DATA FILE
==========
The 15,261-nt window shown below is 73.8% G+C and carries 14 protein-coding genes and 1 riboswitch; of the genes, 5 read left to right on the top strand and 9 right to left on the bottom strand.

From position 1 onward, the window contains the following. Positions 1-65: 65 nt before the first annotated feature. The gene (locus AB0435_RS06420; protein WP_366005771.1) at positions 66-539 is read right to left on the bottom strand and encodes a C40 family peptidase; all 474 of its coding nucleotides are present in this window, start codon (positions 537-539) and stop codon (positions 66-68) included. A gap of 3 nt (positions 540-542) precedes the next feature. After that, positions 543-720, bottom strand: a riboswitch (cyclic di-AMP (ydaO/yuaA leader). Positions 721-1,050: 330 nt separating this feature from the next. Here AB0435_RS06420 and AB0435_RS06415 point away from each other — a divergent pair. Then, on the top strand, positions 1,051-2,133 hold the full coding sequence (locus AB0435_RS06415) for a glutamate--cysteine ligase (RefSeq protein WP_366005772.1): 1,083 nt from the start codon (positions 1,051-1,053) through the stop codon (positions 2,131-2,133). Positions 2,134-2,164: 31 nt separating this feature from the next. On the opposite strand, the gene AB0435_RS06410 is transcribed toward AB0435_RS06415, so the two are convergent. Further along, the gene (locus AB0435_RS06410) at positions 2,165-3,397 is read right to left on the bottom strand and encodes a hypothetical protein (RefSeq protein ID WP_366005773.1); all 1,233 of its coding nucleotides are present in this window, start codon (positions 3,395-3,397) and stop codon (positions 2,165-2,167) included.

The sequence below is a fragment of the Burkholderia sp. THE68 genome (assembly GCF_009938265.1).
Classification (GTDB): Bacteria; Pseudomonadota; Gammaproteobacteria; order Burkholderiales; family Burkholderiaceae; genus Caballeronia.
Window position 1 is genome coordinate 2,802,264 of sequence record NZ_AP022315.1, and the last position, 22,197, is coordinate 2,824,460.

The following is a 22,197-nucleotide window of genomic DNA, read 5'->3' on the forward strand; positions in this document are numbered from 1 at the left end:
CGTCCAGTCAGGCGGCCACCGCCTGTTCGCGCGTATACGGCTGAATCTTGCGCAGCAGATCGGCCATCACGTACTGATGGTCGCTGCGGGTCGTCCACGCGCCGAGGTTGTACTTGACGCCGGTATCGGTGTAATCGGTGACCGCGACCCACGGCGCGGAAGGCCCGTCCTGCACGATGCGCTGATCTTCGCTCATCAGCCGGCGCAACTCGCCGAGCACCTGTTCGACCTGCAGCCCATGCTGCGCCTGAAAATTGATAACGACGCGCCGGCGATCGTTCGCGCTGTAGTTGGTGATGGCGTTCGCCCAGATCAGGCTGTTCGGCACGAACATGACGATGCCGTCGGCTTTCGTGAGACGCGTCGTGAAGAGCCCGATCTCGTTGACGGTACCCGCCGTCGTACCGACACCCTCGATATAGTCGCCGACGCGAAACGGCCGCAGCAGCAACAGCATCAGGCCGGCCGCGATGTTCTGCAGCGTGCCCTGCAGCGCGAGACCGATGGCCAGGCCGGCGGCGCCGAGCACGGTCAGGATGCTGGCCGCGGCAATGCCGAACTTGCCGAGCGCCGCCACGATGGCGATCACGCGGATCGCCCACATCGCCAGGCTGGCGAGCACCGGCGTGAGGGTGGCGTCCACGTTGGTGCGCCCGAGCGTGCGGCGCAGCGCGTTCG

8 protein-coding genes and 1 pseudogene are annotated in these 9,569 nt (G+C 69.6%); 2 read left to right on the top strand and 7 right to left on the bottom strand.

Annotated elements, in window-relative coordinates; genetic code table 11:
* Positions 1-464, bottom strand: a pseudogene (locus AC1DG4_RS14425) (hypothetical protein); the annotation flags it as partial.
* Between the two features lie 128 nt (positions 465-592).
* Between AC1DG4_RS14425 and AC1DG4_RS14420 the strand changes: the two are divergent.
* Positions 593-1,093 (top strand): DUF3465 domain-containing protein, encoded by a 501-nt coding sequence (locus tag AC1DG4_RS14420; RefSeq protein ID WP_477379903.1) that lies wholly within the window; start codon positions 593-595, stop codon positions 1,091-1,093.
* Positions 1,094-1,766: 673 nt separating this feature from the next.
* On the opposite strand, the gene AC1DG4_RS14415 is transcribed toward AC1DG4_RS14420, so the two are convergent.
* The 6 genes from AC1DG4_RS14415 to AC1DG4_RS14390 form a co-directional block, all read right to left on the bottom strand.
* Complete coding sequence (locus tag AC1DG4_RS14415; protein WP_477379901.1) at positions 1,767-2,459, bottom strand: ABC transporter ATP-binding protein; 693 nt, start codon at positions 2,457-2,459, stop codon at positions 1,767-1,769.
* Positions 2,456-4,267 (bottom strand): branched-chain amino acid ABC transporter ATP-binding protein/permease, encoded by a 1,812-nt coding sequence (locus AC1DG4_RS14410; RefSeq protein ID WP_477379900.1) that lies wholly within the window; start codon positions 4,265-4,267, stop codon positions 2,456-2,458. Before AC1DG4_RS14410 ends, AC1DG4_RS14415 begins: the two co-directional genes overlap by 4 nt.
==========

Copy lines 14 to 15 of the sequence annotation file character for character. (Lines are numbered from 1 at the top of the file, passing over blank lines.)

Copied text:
* Positions 1,094-1,766: 673 nt separating this feature from the next.
* On the opposite strand, the gene AC1DG4_RS14415 is transcribed toward AC1DG4_RS14420, so the two are convergent.